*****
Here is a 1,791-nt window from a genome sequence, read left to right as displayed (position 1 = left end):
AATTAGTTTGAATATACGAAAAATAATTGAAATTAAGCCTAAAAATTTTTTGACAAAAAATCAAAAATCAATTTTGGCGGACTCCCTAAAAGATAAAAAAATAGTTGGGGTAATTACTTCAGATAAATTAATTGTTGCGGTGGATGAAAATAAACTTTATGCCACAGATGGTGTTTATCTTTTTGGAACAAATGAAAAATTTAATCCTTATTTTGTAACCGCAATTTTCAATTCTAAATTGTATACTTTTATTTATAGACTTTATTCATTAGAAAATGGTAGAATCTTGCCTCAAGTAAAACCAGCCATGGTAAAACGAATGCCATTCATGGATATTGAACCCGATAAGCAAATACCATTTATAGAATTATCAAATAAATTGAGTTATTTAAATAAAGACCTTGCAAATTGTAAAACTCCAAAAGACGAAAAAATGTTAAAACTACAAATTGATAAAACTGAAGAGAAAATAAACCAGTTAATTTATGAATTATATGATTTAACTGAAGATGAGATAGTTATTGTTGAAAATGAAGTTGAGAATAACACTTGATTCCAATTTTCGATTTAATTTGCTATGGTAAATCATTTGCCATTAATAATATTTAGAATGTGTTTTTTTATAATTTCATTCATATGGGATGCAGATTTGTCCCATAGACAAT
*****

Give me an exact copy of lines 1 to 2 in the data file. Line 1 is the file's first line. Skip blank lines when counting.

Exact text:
Here is a 1,791-nt window from a genome sequence, read left to right as displayed (position 1 = left end):
AATTAGTTTGAATATACGAAAAATAATTGAAATTAAGCCTAAAAATTTTTTGACAAAAAATCAAAAATCAATTTTGGCGGACTCCCTAAAAGATAAAAAAATAGTTGGGGTAATTACTTCAGATAAATTAATTGTTGCGGTGGATGAAAATAAACTTTATGCCACAGATGGTGTTTATCTTTTTGGAACAAATGAAAAATTTAATCCTTATTTTGTAACCGCAATTTTCAATTCTAAATTGTATACTTTTATTTATAGACTTTATTCATTAGAAAATGGTAGAATCTTGCCTCAAGTAAAACCAGCCATGGTAAAACGAATGCCATTCATGGATATTGAACCCGATAAGCAAATACCATTTATAGAATTATCAAATAAATTGAGTTATTTAAATAAAGACCTTGCAAATTGTAAAACTCCAAAAGACGAAAAAATGTTAAAACTACAAATTGATAAAACTGAAGAGAAAATAAACCAGTTAATTTATGAATTATATGATTTAACTGAAGATGAGATAGTTATTGTTGAAAATGAAGTTGAGAATAACACTTGATTCCAATTTTCGATTTAATTTGCTATGGTAAATCATTTGCCATTAATAATATTTAGAATGTGTTTTTTTATAATTTCATTCATATGGGATGCAGATTTGTCCCATAGACAAT